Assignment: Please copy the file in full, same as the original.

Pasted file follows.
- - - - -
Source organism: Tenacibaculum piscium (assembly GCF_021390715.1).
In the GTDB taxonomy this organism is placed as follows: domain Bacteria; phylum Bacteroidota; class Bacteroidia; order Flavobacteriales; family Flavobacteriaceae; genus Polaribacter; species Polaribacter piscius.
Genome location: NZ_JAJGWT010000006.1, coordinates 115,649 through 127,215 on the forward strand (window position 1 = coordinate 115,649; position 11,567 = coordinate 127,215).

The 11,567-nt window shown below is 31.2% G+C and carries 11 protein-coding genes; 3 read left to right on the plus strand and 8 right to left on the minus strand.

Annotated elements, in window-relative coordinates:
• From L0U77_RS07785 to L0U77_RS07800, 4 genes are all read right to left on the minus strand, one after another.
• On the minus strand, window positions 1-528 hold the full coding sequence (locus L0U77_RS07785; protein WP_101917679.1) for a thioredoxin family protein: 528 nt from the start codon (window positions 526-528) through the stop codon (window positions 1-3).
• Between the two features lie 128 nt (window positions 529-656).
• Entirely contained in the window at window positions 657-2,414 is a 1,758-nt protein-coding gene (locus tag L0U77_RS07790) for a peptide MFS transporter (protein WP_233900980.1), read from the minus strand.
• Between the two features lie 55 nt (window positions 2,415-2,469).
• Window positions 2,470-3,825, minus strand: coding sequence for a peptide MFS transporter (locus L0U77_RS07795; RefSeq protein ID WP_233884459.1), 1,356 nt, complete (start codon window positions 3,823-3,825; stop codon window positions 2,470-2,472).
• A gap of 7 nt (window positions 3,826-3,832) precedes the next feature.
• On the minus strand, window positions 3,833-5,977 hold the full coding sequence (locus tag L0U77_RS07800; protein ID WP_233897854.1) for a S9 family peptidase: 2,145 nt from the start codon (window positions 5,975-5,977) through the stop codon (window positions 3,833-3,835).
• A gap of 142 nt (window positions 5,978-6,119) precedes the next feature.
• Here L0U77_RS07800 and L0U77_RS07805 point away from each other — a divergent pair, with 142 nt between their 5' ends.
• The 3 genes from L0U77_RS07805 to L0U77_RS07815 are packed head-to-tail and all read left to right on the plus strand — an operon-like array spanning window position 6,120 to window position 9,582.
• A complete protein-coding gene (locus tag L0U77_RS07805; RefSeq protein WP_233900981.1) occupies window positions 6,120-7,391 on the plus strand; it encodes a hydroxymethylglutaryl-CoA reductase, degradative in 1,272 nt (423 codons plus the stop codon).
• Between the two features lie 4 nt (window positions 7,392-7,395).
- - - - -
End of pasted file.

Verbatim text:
Source organism: Tenacibaculum piscium (assembly GCF_021390715.1).
In the GTDB taxonomy this organism is placed as follows: domain Bacteria; phylum Bacteroidota; class Bacteroidia; order Flavobacteriales; family Flavobacteriaceae; genus Polaribacter; species Polaribacter piscius.
Genome location: NZ_JAJGWT010000006.1, coordinates 115,649 through 127,215 on the forward strand (window position 1 = coordinate 115,649; position 11,567 = coordinate 127,215).

The 11,567-nt window shown below is 31.2% G+C and carries 11 protein-coding genes; 3 read left to right on the plus strand and 8 right to left on the minus strand.

Annotated elements, in window-relative coordinates:
• From L0U77_RS07785 to L0U77_RS07800, 4 genes are all read right to left on the minus strand, one after another.
• On the minus strand, window positions 1-528 hold the full coding sequence (locus L0U77_RS07785; protein WP_101917679.1) for a thioredoxin family protein: 528 nt from the start codon (window positions 526-528) through the stop codon (window positions 1-3).
• Between the two features lie 128 nt (window positions 529-656).
• Entirely contained in the window at window positions 657-2,414 is a 1,758-nt protein-coding gene (locus tag L0U77_RS07790) for a peptide MFS transporter (protein WP_233900980.1), read from the minus strand.
• Between the two features lie 55 nt (window positions 2,415-2,469).
• Window positions 2,470-3,825, minus strand: coding sequence for a peptide MFS transporter (locus L0U77_RS07795; RefSeq protein ID WP_233884459.1), 1,356 nt, complete (start codon window positions 3,823-3,825; stop codon window positions 2,470-2,472).
• A gap of 7 nt (window positions 3,826-3,832) precedes the next feature.
• On the minus strand, window positions 3,833-5,977 hold the full coding sequence (locus tag L0U77_RS07800; protein ID WP_233897854.1) for a S9 family peptidase: 2,145 nt from the start codon (window positions 5,975-5,977) through the stop codon (window positions 3,833-3,835).
• A gap of 142 nt (window positions 5,978-6,119) precedes the next feature.
• Here L0U77_RS07800 and L0U77_RS07805 point away from each other — a divergent pair, with 142 nt between their 5' ends.
• The 3 genes from L0U77_RS07805 to L0U77_RS07815 are packed head-to-tail and all read left to right on the plus strand — an operon-like array spanning window position 6,120 to window position 9,582.
• A complete protein-coding gene (locus tag L0U77_RS07805; RefSeq protein WP_233900981.1) occupies window positions 6,120-7,391 on the plus strand; it encodes a hydroxymethylglutaryl-CoA reductase, degradative in 1,272 nt (423 codons plus the stop codon).
• Between the two features lie 4 nt (window positions 7,392-7,395).